So, what did we get from Microsoft's Build conference?

A lot of news came out of Microsoft’s developers conference—some of it expected, some not

So, what did we get from Microsoft Build 2017?
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Microsoft is winding down its annual Build developers conference in Seattle, and a lot of news has come from the show. Some of it was expected; some of it was a surprise. And there were a few from out of left field. We speculated on what might make news and what would not, so let’s revisit the list and see how the predictions went.

Operating systems

As expected, Redstone 3 was discussed. It’s formally known as the Windows 10 Fall Creators Update, a pretty blah name, and will be released in September. Microsoft gave a pretty deep dive on what to expect primarily with Project NEON, now known as the Microsoft Fluent Design System. 

Microsoft described Fluent as "an evolution of Metro," the new UI originally introduced with Windows 8 before being renamed the “Microsoft Design Language.” Microsoft said there are five key areas that Fluent Design will emphasize for its new visual experience: light, depth, motion, material and scale. It’s meant to offer more dynamic and animated interfaces with rich textures and dynamic layers. 

One thing Microsoft emphasized is that the Fluent Design System will not roll out all at once. It will come in at least four waves of gradual introduction over several updates. So, don’t expect Windows 10 to look radically different come this fall. 

Windows Server 2016 didn’t get much love, but Windows on ARM sure did. It’s expected to run on devices powered by a new, forthcoming processor from Qualcomm and run x86 Windows 10 and apps in emulation. Channel 9 released a full length video of the demo showing just how fast performance is. 

In another example of hell freezing over, Microsoft announced that Ubuntu is coming to the Windows Store for developers and that SUSE and Fedora are coming to the Windows Subsystem for Linux. Microsoft said it will simplify the process of development of Windows and Linux apps side by side in a virtual environment. This is the ultimate irony. After years of disappointment with the failure of Linux to gain traction as a client, Microsoft may be the one to spur the initiative. 

Microsoft Edge not being separated from the OS 

There were rumors that Microsoft would separate its Edge Web browser from the Windows 10 operating system so that new features could be added more quickly and Microsoft could make development of the browser more competitive with Google Chrome and Mozilla Firefox.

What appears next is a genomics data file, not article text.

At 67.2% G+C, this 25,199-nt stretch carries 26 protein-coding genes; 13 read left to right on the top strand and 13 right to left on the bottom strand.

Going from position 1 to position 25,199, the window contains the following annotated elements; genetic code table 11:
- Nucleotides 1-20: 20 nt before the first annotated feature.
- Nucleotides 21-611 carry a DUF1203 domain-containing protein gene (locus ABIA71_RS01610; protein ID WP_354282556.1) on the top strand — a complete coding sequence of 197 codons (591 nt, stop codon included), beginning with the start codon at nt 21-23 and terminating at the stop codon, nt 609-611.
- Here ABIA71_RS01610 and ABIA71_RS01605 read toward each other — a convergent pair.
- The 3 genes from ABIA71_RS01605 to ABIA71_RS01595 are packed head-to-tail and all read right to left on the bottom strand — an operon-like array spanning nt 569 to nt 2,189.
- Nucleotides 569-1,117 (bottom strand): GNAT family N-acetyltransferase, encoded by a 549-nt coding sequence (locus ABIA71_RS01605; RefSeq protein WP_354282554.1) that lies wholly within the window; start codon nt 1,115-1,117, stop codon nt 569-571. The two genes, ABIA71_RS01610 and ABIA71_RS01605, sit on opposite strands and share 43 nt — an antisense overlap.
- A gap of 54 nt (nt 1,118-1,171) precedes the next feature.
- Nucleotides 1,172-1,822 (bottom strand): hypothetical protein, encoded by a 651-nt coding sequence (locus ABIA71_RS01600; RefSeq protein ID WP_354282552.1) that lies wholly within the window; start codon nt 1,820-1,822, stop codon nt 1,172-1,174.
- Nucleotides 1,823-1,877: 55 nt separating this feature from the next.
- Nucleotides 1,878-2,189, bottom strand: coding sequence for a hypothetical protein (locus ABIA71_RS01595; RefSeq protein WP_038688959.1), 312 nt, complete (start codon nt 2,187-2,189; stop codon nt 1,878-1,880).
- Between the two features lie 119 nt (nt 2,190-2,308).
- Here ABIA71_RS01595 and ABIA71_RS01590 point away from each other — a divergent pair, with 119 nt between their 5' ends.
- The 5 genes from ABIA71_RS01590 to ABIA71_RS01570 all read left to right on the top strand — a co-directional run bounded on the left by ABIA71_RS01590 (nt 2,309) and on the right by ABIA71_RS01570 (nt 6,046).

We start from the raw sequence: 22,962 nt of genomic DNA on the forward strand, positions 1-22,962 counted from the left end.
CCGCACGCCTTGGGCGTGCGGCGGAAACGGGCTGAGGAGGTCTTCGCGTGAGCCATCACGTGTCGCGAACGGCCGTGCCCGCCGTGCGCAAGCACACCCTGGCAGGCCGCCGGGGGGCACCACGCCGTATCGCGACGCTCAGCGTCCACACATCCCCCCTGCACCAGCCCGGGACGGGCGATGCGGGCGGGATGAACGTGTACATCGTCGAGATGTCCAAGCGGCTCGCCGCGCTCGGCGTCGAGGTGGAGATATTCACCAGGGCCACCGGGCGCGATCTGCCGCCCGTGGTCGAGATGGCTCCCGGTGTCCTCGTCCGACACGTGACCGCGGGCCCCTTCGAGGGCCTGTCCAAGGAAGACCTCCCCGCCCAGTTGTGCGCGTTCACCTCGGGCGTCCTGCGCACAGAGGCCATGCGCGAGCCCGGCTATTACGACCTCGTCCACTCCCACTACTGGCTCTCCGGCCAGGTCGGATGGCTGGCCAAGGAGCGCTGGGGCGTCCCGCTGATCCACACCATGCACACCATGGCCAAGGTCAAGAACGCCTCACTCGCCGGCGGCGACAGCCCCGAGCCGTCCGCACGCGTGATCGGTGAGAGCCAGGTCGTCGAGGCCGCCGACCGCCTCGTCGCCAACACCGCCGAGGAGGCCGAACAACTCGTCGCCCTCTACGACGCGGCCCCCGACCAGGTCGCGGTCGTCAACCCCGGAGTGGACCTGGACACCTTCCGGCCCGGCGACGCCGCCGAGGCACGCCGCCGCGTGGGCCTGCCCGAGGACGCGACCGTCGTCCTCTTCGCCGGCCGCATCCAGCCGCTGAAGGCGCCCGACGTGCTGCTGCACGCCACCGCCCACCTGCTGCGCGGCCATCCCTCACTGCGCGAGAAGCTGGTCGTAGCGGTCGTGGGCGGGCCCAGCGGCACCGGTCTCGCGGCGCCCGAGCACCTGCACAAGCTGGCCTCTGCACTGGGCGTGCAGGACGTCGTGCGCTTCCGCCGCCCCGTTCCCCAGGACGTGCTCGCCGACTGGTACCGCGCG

However, Microsoft officials told the Windows news site Neowin, which initially ran the story, it had no plans to separate the browser from the OS—but “never say never.” This, in my opinion, is a huge mistake on Microsoft’s part. Edge is not a competitive browser and needs to be updated more frequently than when Microsoft releases an OS update if it is to have any prayer of keeping up with Chrome and Mozilla. 

Universal Windows Platform

During the Day 2 keynote, Microsoft announced that .NET Standard 2.0 for UWP is coming later this year, which will allow developers to bring more apps to UWP. Microsoft also announced that XAML Standard is coming soon that will unify XAML for Xamarin Forms and UWP. This is definitely something only of interest to developers, but it’s important because Xamarin is an important part of Microsoft’s cross-platform strategy. 


During his keynote, Satya Nadella announced 500 million devices currently run Windows 10, a key milestone, but only 140 million people use Cortana. This begs the question of whether people are shunning Cortana or just not making use of it. You need a microphone to use it, and not everyone has one attached to their PC, especially desktop users. 

With all the stories of webcams being hacked and people being spied on, people are not using the cams and, in some cases, taping over the camera and microphone. The idea got a lot of traction when it was discovered Mark Zuckerberg tapes over his laptop webcam.

Whatever the reason, Cortana is not getting use that’s equal to Windows 10. No doubt Microsoft will want to address that. 

Microsoft Office 

There was a modest amount of news around Office. The biggest announcement is that the Fall Creators Update will introduce OneDrive Files On-Demand, which will let users access all of their files in the cloud without having to download them to their local device. Files can be seen in File Explorer and accessed on demand whenever they are needed. 

Three Office-related bits of news were announced. Beginning now, Microsoft Teams is open to all developers to publish apps through the Office Store onboarding and distribution process, and published apps will surface in a new discover apps experience. These features will be available in a preview shortly.

Microsoft also said it would introduce new capabilities for Teams developers to add tabs, bots and connectors, and a new feature, extensions, which will allow users to issue commands to bring information from an app or service directly into their team chat and avoid distracting context switches. Both will be in a forthcoming developer preview.

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